Lever 1: Adjust spending. It’s a natural reaction for people to pull back on spending during lean times, then readjust as prosperity returns. But since retirement income tends to be fixed, if you’re retiring with fewer assets than you expected to have, you may need to cut back on extraneous spending for good. We recommend you start by laying out your essential expenses. Then determine and rank your discretionary costs by priority or “want” order. This exercise will help you first prioritize your needs, then rank your wants. If your current retirement income can satisfy your needs and wants over your projected life span, then your plan should still be on track. But if not, you may need to cut spending or pull another lever to make ends meet.

Lever 2: Dip into cash accounts. You typically want to avoid selling investments during a market lull. So to bridge the income gap and wait for the market to hopefully recover, consider pulling money out of your liquid assets, such as bank accounts, certificates of deposit, and money market funds. Or, if you have a life insurance policy with a cash value, you could access those funds. This way, if your retirement plan was on track before the market dip, staying invested gives your investments a chance to recover and potentially grow as your original plan expected.

Lever 3: Sell your real estate. This is a scary one for many people and a solution we don’t always recommend. But you may need to sell your house if you have a significant shortfall between your spending needs and income generated from your retirement sources. Not only do you benefit from the appreciation of the property over what you paid, but it may provide an opportunity to relocate to a better climate, more retiree-friendly environment, or a cheaper state. Or maybe it’ll push you towards a much-needed downsize.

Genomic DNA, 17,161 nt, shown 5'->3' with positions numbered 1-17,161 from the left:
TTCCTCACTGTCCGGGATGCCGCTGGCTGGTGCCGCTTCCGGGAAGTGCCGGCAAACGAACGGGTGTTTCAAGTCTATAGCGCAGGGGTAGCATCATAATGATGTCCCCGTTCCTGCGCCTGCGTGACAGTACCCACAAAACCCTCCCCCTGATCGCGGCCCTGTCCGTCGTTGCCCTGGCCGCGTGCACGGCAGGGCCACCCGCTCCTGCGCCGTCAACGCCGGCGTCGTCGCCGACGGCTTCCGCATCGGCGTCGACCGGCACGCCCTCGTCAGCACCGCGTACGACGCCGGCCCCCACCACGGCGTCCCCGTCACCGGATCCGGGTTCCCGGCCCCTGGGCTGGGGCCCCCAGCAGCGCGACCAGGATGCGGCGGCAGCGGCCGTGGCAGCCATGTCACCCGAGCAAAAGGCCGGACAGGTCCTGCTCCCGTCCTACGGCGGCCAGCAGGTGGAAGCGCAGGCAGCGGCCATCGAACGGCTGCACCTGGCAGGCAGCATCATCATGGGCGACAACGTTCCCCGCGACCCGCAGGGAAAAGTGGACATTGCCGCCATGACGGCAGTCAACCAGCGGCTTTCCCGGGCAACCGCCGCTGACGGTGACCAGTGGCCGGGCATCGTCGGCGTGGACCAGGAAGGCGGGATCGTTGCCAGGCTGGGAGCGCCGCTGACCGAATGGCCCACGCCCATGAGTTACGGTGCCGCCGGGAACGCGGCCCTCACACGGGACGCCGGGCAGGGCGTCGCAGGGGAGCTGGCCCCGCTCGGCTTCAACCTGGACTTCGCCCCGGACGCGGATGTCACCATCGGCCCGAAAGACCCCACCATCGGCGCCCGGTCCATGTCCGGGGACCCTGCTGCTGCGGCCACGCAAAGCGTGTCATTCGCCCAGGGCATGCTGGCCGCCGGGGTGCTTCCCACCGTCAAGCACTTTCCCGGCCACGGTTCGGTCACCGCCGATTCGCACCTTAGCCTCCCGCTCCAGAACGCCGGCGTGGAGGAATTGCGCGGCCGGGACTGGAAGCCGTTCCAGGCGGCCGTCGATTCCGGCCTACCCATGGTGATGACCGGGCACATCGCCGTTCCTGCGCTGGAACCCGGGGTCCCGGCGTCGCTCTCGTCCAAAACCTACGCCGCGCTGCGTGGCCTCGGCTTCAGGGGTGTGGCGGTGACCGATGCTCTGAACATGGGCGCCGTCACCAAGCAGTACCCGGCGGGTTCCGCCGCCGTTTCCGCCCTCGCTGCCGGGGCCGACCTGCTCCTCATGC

Lever 4: Tweak your asset allocation. We learn a lot about ourselves in times of stress. One of the lessons many investors are learning this year—after nearly a decade-long bull market—is that their tolerance for risk may not be as high as they believed when the market was going gangbusters. In a survey we conducted in July 2022, more than half the respondents said that while they’re still risk takers, it’s in moderation and lower than a year ago. So if your retirement plan has taken a step back, you may need to revisit your asset allocation. Some of you may need to dial back your risk, while others should ratchet it up. It all depends on your situation, including how long you expect to live in retirement and your spending needs.

You should also re-evaluate your level of diversification. Do you have non-equity assets so that you have other ways to generate income when the stock market falters? This may include bonds or commodities.

This exercise results in setting up your portfolio for the future. Because if you live one, two, or more decades in retirement, there’s an almost 100% chance that this will not be the only bear market your retirement plan faces.

Being prepared is sage advice

Of course, it would be wonderful if your retirement plans are not derailed by a market downturn. One way to insulate from having an income squeeze and needing to sell depressed assets is to set aside cash for everyday expenses. We call this a cash carve-out, where we recommend having at least three years’ worth of expenses available in a liquid account. Those monies should be unaffected by the volatility of the market, so you shouldn’t be forced into an undesirable decision—like delaying retirement or selling assets when they’re way down.

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Footnotes

1Factset, Morningstar, First Trust, Bloomberg. Data measured daily from Apr. 29, 1942 through Mar. 31, 2022 for the S&P 500